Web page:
L'analyse spatiale des restes fauniques d'un site d'habitation des Inuits du Cuivre, au XIXe siècle, sur l'île Banks (T.N.O.), Canada
|Abstract:||This study examines Copper Inuit food distribution and reciprocal exchange practices through a spatial analysis of archaeological faunal remains, namely musk ox (Ovibos moschatus) osteological remains. A faunal collection from the Kuptana site (PjRa-18), excavated in 1981-82 by Clifford Hickey, Banks Island (N.W.T.), Canada, was used to provide evidence of food sharing practices. Because of it’s preservation and limited taxonomic diversity, the Kuptana site was deemed to be an ideal context for the application of bone refitting and spatial analysis techniques used to reveal food sharing patterns. The faunal analysis identifies butchering, storage and consumption areas on the site and established links between them by refitting comminuted bone, by rejoining articulated bones and through the identification of matched pairs of elements and by mapping their spatial distribution. These elements provide a means of documenting the complex paths carcasses may take at a residential site and of interpreting the mobilisation of food resources in a foraging community. The analysis provides an empirical case study detailing how parts of musk ox carcasses were shared amongst members of a 19th century Inuit summer camp. The study provides evidence of structured food exchange between family units comprising the residential group, and characterises egalitarian social relationships in a band society. Finally, it contributes an evaluation of methods available to zooarchaeologist for pursuing these goals.|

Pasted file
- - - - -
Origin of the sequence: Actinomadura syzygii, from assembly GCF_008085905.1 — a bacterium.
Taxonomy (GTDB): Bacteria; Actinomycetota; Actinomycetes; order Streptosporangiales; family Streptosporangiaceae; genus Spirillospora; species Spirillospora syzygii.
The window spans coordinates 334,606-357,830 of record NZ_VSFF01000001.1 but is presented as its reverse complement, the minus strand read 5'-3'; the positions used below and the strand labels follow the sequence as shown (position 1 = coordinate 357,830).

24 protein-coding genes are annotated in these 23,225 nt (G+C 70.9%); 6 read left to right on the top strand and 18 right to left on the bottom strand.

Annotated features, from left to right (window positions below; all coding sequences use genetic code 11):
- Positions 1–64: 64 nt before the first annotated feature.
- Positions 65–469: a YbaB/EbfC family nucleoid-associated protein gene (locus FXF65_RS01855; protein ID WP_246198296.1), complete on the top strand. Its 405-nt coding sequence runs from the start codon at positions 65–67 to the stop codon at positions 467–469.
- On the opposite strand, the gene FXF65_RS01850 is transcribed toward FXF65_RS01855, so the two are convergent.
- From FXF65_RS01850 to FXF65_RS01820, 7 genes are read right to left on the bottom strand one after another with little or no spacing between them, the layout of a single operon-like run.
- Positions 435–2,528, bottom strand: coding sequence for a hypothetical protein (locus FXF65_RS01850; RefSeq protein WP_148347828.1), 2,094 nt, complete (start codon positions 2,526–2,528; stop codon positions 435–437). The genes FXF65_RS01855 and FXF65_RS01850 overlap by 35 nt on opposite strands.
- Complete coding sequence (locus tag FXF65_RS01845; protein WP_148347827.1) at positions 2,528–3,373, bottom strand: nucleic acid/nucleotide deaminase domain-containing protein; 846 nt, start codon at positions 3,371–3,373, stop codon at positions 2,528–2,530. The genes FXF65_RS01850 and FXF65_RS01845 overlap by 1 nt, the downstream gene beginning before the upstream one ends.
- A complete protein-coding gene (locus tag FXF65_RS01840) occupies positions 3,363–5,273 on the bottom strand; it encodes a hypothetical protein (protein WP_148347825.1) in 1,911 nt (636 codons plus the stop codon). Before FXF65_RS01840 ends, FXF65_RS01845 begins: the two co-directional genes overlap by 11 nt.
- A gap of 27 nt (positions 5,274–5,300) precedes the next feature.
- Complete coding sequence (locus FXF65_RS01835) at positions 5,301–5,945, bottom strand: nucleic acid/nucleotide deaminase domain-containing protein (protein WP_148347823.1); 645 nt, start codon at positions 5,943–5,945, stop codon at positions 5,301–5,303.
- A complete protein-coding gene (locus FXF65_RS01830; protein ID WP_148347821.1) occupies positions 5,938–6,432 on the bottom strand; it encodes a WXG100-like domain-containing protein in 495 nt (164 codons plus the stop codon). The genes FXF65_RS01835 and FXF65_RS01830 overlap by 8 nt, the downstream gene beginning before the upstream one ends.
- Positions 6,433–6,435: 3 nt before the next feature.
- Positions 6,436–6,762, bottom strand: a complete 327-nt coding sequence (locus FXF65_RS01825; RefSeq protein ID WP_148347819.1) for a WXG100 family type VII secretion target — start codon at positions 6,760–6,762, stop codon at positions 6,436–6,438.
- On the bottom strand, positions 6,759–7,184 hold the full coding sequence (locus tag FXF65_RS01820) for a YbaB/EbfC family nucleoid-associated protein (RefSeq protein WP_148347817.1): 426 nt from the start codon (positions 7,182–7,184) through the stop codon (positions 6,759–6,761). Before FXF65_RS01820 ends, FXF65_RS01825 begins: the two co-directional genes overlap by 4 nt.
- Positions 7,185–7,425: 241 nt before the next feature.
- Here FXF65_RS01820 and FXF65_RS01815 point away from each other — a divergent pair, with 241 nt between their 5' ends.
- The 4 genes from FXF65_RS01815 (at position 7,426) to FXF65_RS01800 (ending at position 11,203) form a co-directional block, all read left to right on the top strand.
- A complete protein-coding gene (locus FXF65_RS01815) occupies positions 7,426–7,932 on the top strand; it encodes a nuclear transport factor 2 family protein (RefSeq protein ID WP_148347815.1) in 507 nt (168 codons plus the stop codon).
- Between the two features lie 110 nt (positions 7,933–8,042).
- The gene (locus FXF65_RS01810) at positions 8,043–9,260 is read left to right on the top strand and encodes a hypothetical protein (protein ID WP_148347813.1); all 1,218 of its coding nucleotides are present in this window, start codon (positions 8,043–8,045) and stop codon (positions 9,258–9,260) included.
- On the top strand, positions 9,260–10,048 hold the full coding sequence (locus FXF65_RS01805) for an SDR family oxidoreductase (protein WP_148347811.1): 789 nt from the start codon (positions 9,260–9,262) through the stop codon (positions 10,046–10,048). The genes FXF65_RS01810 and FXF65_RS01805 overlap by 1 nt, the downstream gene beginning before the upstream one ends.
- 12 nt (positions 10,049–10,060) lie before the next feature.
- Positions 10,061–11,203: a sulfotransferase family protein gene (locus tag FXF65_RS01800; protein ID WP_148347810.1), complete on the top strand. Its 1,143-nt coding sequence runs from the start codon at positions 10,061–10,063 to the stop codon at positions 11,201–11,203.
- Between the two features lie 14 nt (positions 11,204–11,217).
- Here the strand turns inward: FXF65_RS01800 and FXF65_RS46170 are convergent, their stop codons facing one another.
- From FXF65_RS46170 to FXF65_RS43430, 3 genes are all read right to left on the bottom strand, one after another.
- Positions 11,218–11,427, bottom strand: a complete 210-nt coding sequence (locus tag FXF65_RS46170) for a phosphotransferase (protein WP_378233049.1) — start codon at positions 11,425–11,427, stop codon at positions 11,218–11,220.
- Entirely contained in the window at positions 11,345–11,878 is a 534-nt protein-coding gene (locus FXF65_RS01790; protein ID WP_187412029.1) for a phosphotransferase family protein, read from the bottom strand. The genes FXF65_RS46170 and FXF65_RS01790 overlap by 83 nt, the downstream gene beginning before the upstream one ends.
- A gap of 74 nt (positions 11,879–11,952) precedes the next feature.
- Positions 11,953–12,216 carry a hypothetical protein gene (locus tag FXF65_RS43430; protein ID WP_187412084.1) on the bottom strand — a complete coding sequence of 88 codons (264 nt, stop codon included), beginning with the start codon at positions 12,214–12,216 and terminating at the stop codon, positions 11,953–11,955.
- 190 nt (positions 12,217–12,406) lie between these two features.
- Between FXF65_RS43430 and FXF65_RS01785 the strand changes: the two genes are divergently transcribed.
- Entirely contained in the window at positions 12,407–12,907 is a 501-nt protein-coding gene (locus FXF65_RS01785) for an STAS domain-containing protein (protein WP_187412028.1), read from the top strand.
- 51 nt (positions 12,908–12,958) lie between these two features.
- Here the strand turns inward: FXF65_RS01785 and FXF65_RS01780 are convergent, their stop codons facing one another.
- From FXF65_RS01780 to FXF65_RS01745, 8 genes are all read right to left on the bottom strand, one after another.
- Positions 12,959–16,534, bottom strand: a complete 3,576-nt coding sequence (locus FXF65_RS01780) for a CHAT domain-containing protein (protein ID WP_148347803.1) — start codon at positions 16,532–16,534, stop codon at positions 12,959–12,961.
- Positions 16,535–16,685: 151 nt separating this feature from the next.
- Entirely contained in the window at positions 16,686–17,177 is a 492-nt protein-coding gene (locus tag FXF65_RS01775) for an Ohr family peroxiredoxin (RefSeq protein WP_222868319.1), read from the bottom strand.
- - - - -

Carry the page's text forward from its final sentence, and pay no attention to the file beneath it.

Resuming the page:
|Document Type:||Mémoire de maîtrise|
|Open Access Date:||9 January 2020|
|Collection:||Thèses et mémoires|
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